Research Experience for Undergraduates 2013

NSF/DoD Summer Research Experience for Undergraduates in Trustable Computing Systems Departments of Electrical and Computer Engineering and Computer Science and Engineeringnsf1DODc May 29 – Aug 2, 2013

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The 2013 REU class included the following students:

Jillian Anderson, Albany State University

andersonPrimary Mobile Phone User Identification

Alexandra Bassen, Macalester Collegebassen

Registering Ballots for Efficient Computer-Assisted Audits on Optical Scan Elections

Computer-assisted audits provide an efficient and cost effective alternative to hand counted audits. However, complicateions occur when using store bought scanners to interpret voter generated balots. Alexandra worked on an effective method to limit this error by the aligning scanned balots with master balots for every election. The method involves using registration marks and an alignment grid to faithfuly represent the scanned balot to the auditors. This new method will increases the efficiency of audits in the state of Connecticut.
Neil Butcher, Appalachian State UniversityComparison of Authentication Methods in Processor Security
finn-e1392863021397-225x300Daniel Finn, College of the Holy Cross

An FPGA Implementation of AES and Masking Evaluation 
In this research, Daniel completed two different projects. First, he modified an ASIC implementation of the Advanced Encryption Standard (AES) to be able to use it on a small FPGA board. Then, he coded a full masking scheme on the AES program and checked the overhead differences between the masked and two different unmasked implementations. Generally AES implementations are very large and not practical for use on small FPGAs. In order to complete this task, Daniel was forced to make trade-offs between resources used and speed of computation. In addition, it is a well known fact that an AES implementation onto hardware is susceptible to side-channel attacks, in particular differential power analysis. Therefore, Daniel also added a masking scheme to protect against such attacks. In the end he was able to create an implementation with that is less than 30 percent of the original size as well as see how costly it is to protect the algorithm through basic masking.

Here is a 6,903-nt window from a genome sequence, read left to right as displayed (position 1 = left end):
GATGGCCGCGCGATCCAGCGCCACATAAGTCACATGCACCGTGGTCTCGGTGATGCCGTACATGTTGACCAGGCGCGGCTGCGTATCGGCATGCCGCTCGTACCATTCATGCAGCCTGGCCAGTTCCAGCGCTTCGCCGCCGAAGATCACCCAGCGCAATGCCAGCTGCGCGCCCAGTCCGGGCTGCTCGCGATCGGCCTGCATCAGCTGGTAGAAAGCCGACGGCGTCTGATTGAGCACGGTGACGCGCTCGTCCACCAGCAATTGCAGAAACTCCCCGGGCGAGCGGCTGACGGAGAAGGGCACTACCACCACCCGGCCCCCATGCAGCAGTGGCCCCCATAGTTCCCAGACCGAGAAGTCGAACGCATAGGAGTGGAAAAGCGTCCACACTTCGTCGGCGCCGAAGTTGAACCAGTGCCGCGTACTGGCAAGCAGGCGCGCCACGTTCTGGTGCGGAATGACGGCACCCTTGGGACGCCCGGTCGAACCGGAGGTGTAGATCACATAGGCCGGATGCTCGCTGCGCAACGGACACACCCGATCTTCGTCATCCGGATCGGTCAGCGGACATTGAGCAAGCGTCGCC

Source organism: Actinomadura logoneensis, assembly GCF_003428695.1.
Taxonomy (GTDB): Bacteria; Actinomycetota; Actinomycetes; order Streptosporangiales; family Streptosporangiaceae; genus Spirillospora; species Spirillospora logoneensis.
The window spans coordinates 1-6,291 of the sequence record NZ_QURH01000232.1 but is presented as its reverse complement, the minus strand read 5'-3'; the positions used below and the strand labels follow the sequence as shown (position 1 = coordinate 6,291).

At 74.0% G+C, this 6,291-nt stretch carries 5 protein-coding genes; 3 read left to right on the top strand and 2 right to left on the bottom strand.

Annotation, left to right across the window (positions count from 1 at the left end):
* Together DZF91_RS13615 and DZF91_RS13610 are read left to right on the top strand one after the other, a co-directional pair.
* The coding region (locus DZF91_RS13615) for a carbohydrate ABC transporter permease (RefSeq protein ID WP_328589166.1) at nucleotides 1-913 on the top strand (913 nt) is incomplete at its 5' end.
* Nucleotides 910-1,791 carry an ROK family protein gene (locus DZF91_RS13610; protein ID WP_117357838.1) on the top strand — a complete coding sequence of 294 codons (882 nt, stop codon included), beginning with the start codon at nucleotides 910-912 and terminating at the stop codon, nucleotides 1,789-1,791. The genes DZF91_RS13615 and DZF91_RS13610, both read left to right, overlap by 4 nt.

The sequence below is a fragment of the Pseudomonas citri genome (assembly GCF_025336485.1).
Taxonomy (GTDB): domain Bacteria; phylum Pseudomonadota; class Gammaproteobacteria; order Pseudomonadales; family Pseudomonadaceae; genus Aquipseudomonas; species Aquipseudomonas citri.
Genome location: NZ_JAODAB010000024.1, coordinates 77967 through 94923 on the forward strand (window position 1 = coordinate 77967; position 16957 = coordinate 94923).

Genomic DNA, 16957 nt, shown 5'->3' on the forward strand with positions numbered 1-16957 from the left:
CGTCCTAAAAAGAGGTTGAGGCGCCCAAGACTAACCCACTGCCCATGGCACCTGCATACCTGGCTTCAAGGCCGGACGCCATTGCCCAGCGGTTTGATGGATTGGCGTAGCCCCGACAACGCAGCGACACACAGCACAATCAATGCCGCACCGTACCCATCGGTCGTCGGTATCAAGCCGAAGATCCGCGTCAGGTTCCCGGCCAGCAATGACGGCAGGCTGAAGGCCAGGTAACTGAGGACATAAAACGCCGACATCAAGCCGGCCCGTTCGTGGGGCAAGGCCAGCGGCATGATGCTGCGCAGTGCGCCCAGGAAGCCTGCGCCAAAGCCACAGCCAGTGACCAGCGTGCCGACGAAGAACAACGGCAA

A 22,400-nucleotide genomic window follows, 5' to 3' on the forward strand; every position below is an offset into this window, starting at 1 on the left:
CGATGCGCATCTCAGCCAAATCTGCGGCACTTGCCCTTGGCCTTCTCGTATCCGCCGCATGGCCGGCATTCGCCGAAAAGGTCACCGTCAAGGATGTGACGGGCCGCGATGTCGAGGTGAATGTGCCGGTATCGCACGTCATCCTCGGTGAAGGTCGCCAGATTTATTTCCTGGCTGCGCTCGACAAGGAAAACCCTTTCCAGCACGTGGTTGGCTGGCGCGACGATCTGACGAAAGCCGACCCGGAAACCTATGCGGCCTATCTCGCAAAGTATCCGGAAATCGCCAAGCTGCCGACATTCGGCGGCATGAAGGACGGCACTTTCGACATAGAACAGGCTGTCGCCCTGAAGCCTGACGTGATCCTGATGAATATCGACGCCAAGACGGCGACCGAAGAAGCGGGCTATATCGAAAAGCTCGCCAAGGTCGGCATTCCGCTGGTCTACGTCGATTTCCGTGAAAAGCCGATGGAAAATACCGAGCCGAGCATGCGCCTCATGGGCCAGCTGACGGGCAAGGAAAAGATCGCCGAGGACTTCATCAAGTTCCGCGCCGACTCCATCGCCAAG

Dany Fu, Pepperdine Universityfu

A Multi-Layer Architecture for RBAC Enforcement of Patient Data

Kyle Keraga, Rensselaer Polytechnic Institute

Automated IC Defect Detectionkeraga

In recent years, the integrated circuit (IC) industry has been threatened by a rising number of counterfeit components. These parts present an increasing danger to industrial and critical operations, creating a tangible need for reliable, efficient detection methods. Detection of counterfeit components relies on accurate identification of defects that may indicate counterfeiting. At present, most test methods analyzing physical defects rely on human interaction, subjecting them to human error. Additionally, the time required for most physical tests is extensive. This requires any given set of ICs to be adequately sampled in testing, decreasing the reliability of any given test. Kyle worked on a proof of concept algorithm designed to automatically indicate and identify visual defects present in an integrated circuit. He conducted several tests to verify the effectiveness of this algorithm. In addition, Kyle explored the potential for further improvement in technique, accuracy, and efficiency.

Xavier Minaya, University of Puerto Rico, Bayamonminaya

Capability-based Access Control on Object-based Storage Devices

n our modern Internet-dependent world, demand for a stor- age capacity is significantly increasing every year. Major global e-commerce companies have incurred in establishing on-line disk storage as the dominant traditional information storage media. Object-based Storage Devices (OSD) is a network storage architecture, which instead of providing a block-oriented interface that reads and writes data, OSD organizes data into flexible-sized data containers, called objects. The INCITS T10 OSD Standard presents the requirements for a security protocol that must be followed in order to maintain data integrity between an application client and a storage device. Xavier implemented the security protocol defined on the standard. The security protocol is based on a secure capability-based model, enabling fine-grained access control that protect storage devices and objects from unauthorized access. The OSD standard defines three security methods based on the application’s security requirement. Xavier also evaluated the three different methods with respect to reliable performance.

Juan Miranda, University of Puerto Rico, Mayaguezmiranda

Anti-Reverse Engineering and Anti-Counterfeiting with a Transient Solution

Shane Tobey, University of Connecticut

Self Destruct Mechanism Inquiry

Self-Destruct Mechanism (SDM) is a possible hardware se- curity solution in which a device is disabled either temporarily or permanently, preventing unauthorized data recovery or device use. SDM may be reversible or non-reversible in nature and includes tamper detection measures and an alarm system to place a device into test mode. Tampering with a device outside of test-mode triggers a response which disables or destroys device functionality. Shane looked into various invasive attacks, in which an adversary has direct physical access to a device. SDM technology has many potential security applications, from data-theft pre- vention to preventing terrorist organizations from re-using cell phone vibrators as bomb triggers. The current SDM model is flexible enough to include multiple degrees of destruction, from functional disability to memory wipe to total functional destruction.